A drop in product quality exposes a company to risk. The company risks losing customers and spending more on product support, as well as a host of legal and regulatory issues that may stem from product failures. A drop in service levels or a drop in the commitment to delivering outstanding customer service is akin to a drop in product quality. You can produce the highest quality widget available, but if you can not back up that widget with the highest quality customer service available, you risk losing customers and spending more on product support. A focus on service quality and delivery, and an understanding that providing outstanding service can reduce long term customer support costs will help you better position your help desk.
When a customer has to call your support center, chances are they have already tried to resolve the problem or answer the question on their own and were unsuccessful. This means there is a good chance they are frustrated. The opportunity to retain them as a customer comes in that first point of contact. Ensuring that the customer's first impression of your service quality is a favorable one ensures that you will retain the customer and that customer will cost less to maintain over the life cycle of the product.
Tips for Refining Service Delivery
Customer needs and wants will vary from product to product, industry to industry. Every help desk shares a few common attributes, regardless of the industry or product. Polishing these attributes so they shine will help improve service quality and provide outstanding customer service.
- Right tool for the job: Ensure your help desk has the right tool for the job they need to do. You do not need a full tool chest, the the correct set of tools that allow the help desk to quickly and effectively service the customer.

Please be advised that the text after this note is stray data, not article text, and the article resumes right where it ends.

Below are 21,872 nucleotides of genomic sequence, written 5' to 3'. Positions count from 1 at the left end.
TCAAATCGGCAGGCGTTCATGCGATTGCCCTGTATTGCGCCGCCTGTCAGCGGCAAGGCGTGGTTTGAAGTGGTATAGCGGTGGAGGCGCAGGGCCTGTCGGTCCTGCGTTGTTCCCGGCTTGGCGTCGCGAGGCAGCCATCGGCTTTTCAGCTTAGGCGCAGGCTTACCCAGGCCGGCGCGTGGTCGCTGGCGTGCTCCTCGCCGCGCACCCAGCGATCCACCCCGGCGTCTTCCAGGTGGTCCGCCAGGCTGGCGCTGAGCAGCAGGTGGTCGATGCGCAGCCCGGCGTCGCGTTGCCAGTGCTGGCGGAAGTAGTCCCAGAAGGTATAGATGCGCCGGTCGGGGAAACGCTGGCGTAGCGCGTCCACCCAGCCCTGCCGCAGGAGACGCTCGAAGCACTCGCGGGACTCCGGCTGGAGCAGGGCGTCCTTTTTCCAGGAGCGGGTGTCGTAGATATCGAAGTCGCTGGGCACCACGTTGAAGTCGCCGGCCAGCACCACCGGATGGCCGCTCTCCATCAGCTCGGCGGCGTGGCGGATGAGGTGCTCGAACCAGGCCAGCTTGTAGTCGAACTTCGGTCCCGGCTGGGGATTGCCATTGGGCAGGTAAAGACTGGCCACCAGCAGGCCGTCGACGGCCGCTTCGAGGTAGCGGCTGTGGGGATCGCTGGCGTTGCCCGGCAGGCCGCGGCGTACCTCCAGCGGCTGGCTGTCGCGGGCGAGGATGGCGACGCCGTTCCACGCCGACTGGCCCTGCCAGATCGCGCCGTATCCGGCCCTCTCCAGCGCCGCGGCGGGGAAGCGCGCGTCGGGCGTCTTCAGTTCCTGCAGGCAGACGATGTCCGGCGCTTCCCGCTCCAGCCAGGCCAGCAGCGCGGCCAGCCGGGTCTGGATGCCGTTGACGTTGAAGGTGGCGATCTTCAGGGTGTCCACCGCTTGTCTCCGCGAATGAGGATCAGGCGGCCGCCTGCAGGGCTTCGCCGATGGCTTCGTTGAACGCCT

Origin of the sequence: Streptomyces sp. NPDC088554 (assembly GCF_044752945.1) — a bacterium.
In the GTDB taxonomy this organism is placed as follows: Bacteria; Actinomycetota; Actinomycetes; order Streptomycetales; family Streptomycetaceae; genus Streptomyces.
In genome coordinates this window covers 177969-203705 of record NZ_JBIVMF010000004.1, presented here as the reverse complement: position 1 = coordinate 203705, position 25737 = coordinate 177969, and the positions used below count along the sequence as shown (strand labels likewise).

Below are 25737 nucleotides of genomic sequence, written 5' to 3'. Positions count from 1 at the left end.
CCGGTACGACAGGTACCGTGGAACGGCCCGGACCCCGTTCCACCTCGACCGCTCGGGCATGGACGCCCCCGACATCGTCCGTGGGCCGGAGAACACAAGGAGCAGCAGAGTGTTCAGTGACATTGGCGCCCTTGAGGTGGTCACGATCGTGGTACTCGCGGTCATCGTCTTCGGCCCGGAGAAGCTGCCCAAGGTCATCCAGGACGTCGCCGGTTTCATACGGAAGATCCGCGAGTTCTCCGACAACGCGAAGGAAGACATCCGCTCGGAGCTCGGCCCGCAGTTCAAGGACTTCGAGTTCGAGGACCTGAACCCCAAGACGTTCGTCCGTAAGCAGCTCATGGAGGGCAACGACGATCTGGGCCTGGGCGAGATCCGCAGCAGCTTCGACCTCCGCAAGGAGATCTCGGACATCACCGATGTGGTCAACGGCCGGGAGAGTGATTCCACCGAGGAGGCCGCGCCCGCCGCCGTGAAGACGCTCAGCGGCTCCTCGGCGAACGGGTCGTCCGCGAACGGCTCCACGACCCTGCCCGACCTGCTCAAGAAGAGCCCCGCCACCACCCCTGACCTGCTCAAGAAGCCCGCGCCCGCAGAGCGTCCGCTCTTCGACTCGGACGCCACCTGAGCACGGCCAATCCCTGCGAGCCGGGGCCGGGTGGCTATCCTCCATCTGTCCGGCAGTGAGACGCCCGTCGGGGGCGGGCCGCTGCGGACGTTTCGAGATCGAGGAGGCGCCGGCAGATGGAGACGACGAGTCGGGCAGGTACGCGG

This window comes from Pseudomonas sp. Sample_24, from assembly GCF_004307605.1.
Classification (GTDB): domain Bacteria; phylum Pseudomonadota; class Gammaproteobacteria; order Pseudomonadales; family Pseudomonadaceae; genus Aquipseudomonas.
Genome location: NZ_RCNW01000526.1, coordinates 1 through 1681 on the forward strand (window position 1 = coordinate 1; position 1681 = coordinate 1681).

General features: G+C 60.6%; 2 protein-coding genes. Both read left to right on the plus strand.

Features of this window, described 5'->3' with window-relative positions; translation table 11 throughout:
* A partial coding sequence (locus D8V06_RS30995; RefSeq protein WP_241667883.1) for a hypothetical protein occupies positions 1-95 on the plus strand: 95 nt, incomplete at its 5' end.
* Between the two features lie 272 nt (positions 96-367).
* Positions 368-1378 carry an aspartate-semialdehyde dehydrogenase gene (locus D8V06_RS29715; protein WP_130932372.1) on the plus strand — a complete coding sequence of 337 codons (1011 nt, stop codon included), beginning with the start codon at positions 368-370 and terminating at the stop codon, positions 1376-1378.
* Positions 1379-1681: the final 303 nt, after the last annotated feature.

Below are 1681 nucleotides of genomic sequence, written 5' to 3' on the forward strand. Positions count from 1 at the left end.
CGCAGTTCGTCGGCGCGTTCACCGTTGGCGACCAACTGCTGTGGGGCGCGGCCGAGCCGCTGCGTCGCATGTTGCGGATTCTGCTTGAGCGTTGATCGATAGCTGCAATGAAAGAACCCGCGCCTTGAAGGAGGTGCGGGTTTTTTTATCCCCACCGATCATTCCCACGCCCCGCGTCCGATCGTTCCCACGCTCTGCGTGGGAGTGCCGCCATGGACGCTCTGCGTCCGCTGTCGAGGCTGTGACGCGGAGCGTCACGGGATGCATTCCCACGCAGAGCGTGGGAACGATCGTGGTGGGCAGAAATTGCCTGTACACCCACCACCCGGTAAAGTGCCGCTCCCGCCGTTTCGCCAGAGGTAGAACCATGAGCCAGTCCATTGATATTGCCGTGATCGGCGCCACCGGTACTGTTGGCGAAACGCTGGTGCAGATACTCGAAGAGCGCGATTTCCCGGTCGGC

- Communication training: Most front line support groups use scripts to handle the most common issues. (Call FiOS support some day, you'll see a prime example.) In many cases, first level support personnel are not allowed to go off script. If there is a problem that can not be answered by the script, the call is escalated. Providing call center associates with training on communicating with customers, and allowing them to go off script to correct a problem allows for more first level call resolution and reduces the cost associated with call escalation.
- Clear path: Inevitably, there will be a need to escalate a call, either because the first level support can not resolve the issue or because the customer has requested escalation. Make certain that there is a clear defined path for call escalation and supervisor involvement. Ensure that call center supervisors can be reached for escalations and that second level support is adequately staffed and trained to resolve the customer's issue and deliver outstanding service.
- Point of contact: Ensure that the customers are aware of the correct contact point for service. There may be several phone support options for your customers. Ease their burden with a single contact point off which they can travel to the appropriate service area. Ensure that this path is well mapped out for them so you do not lose a customer before they get the service they require.
Calling a help desk is sometimes seen in the same light as a trip to the dentist. By easing your customer's experience and establishing a reputation for providing outstanding customer service, your help desk will thrive and you open up the opportunity to reduce your cost.